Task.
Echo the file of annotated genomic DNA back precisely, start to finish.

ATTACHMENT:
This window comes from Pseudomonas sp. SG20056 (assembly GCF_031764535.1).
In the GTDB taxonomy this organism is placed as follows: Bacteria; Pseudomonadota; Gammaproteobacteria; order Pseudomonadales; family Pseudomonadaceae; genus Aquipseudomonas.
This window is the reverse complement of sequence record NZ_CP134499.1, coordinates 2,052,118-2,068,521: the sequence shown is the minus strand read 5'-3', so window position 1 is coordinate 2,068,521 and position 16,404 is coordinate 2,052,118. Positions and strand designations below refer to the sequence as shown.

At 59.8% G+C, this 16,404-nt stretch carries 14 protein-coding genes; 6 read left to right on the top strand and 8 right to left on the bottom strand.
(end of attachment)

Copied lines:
This window comes from Pseudomonas sp. SG20056 (assembly GCF_031764535.1).
In the GTDB taxonomy this organism is placed as follows: Bacteria; Pseudomonadota; Gammaproteobacteria; order Pseudomonadales; family Pseudomonadaceae; genus Aquipseudomonas.
This window is the reverse complement of sequence record NZ_CP134499.1, coordinates 2,052,118-2,068,521: the sequence shown is the minus strand read 5'-3', so window position 1 is coordinate 2,068,521 and position 16,404 is coordinate 2,052,118. Positions and strand designations below refer to the sequence as shown.

At 59.8% G+C, this 16,404-nt stretch carries 14 protein-coding genes; 6 read left to right on the top strand and 8 right to left on the bottom strand.